When the Eagles practice, in training camp or otherwise, the offense wears green jerseys and the defense wears white. As Woodlinville, Wash., High offensive line coach Mike Monan watched drills Thursday at NovaCare, Monan recalled another preseason practice day, and a team with both green and white jerseys.
At Woodlinville High, near Seattle, the junior varsity practices in green, the varsity Falcons in white. Monan once had this tall, skinny sophomore named Andre Dillard, who was incredibly athletic but unsure of himself. He hadn’t played much football, preferring basketball instead.
“He thought he was a basketball player, but he wasn’t too good at it. At first he just wasn’t really too fond of [football]. He’d want to be down with the other 10th graders on the other side of the field, and I had him up here with the varsity kids,” Monan said. “Then, boom, something clicked in his head. We got rid of his green jersey and gave him a white jersey. He fit in from that point on. Never looked back.”
Monan said that after he got to know Dillard, who is now the Eagles’ first-round rookie left tackle, he understood that Dillard was a perfectionist, uncomfortable in situations where he felt wasn’t doing well. Monan and Woodlinville head coach Wayne Maxwell – who also is visiting Dillard this week – realized that Dillard needed to feel part of the group, to feel accepted by his teammates.
“When he first came up [to the varsity] he was very worried about, ‘Hey, I’m not doing good. I’m not doing this, I’m not, I’m not, I’m not.' … He wasn’t feeling a part of the team,” Monan said.
Monan said he made a ceremony of giving Dillard the varsity jersey, marking it as a rite of passage, and it worked.
“Once he feels a part of something, he just doesn’t let go,” Monan said.
Even after Dillard bought in and began to develop, Monan and Maxwell said, they didn’t envision being Dillard’s guests at an NFL training camp. They set their sights on getting him a college scholarship, which wasn’t easy, given that he still hadn’t filled out.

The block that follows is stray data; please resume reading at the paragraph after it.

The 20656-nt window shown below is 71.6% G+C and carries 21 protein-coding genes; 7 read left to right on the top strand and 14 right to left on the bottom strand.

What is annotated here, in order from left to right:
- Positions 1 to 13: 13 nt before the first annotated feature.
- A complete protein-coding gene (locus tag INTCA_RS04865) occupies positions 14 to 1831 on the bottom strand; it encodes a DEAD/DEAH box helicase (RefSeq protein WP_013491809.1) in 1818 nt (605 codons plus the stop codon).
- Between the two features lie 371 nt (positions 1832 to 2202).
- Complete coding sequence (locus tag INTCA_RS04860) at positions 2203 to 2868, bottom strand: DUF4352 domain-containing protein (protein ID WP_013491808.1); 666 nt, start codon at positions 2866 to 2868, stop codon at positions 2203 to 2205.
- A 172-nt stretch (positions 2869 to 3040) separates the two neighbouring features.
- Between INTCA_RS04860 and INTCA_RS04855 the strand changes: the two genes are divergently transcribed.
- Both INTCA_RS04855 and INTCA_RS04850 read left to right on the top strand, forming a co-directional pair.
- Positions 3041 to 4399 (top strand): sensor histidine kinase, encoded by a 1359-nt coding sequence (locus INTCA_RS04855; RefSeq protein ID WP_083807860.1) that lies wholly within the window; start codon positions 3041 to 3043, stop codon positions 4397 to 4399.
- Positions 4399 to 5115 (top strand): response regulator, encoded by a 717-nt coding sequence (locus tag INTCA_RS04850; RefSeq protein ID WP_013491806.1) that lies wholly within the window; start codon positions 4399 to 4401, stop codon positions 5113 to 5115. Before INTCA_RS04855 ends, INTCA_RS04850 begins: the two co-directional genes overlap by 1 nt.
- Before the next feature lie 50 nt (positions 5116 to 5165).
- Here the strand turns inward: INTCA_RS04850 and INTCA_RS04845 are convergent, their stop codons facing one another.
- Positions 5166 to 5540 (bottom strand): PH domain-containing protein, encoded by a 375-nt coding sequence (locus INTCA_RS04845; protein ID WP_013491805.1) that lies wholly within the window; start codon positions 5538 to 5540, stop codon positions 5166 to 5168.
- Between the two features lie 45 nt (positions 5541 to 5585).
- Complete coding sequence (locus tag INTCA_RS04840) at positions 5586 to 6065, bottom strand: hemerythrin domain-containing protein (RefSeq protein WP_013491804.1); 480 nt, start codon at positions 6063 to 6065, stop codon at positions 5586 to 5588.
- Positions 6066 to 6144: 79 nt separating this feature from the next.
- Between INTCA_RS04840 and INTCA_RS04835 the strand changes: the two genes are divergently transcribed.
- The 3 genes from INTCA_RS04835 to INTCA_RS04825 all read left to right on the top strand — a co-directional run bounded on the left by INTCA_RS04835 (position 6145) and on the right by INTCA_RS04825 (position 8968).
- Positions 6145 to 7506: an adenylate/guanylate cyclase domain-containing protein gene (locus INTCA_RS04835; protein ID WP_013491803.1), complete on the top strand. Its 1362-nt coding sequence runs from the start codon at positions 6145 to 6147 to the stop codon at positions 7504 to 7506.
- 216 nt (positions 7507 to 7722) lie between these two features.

“He weighed about a buck 95 as a sophomore. … He just made himself into this, where he is today,” Monan said. “Hardworking kid.”
Dillard, now listed at 6-5, 315, said every day in ninth grade PE class, Maxwell would bug him about coming out for football. “Finally I just said, ‘Fine, all right, I’ll do it.’ ”
Why does Dillard think Maxwell kept after him to play?
“I don’t really know, honestly. I think he just saw my lanky frame. I’d just hit my growth spurt that year. I think he knew I was pretty athletic,” said Dillard, whose father, Mitch, preceded him as an offensive lineman at Washington State, in the 1980s. “He just knows football does a lot of great things for people. I guess he felt I had a future in it.”
That, and, Maxwell is an evangelist for the benefits of high school football, which is a hard thing to be today. For many parents, news of football’s links to devastating long-term concussion effects outweighs all other considerations.
“I think it’s just what the football culture is all about. You hear these days with younger kids, not as many getting involved with football. People don’t know what you get out of it. It does tremendous things for young men and women,” Maxwell said. “He got a part of that culture at the high school and he ate it up. Loved it, loved his brothers, loved the coaches and just the whole environment it can give you. … He found his thing.”
Dillard gave a similar assessment.
“I just kind of found that camaraderie that you build with your teammates as you go through the grind. … Some little things just flipped for me here and there. … I became a much better player and started loving it.”
A week into Eagles training camp, what you notice most is Dillard’s smoothness. In one-on-one drills, he seems to glide along in front of the pass-rusher, walling him off from the quarterback, sliding like a glass door.
Offensive coordinator Mike Groh agreed that smooth was the word for Dillard. Groh said Dillard “has done a really good job of just coming in here, he’s steady, he’s working hard every day, and you can see him kind of settling in, and getting more and more comfortable and confident each day.”
Dillard smiles at hearing smooth used to describe him. That still isn’t how he sees himself, having come to football so late and fought desperately to gain enough weight to get on the field at Washington State after showing up there with a tight end’s build.
“The quickness I’ve probably just naturally had. But for a lot of years in my career, I’ve been kind of like a baby deer, just kind of all over the place,” Dillard said.
He got some first-team reps Wednesday and did not look deer-like, stepping in while 37-year-old left tackle Jason Peters took a breather.
Dillard said of his first training camp: “It’s partly what I thought it would be and also not, just because I’d never experienced it. You never fully understand it until you go through it. It’s been a lot of fun. It’s a huge grind, there’s a lot to do every single day, but it’s all worth it, it’s all good work.”
The thing Eagles offensive line coach Jeff Stoutland corrects him on the most, he said, is “angles.”
“That’s probably the biggest thing in everything he teaches us, is just that it all leads back to the angle you take on each play,” Dillard said.
Eagles coach Doug Pederson was asked Thursday about players who have stood out on film review. Dillard got a mention.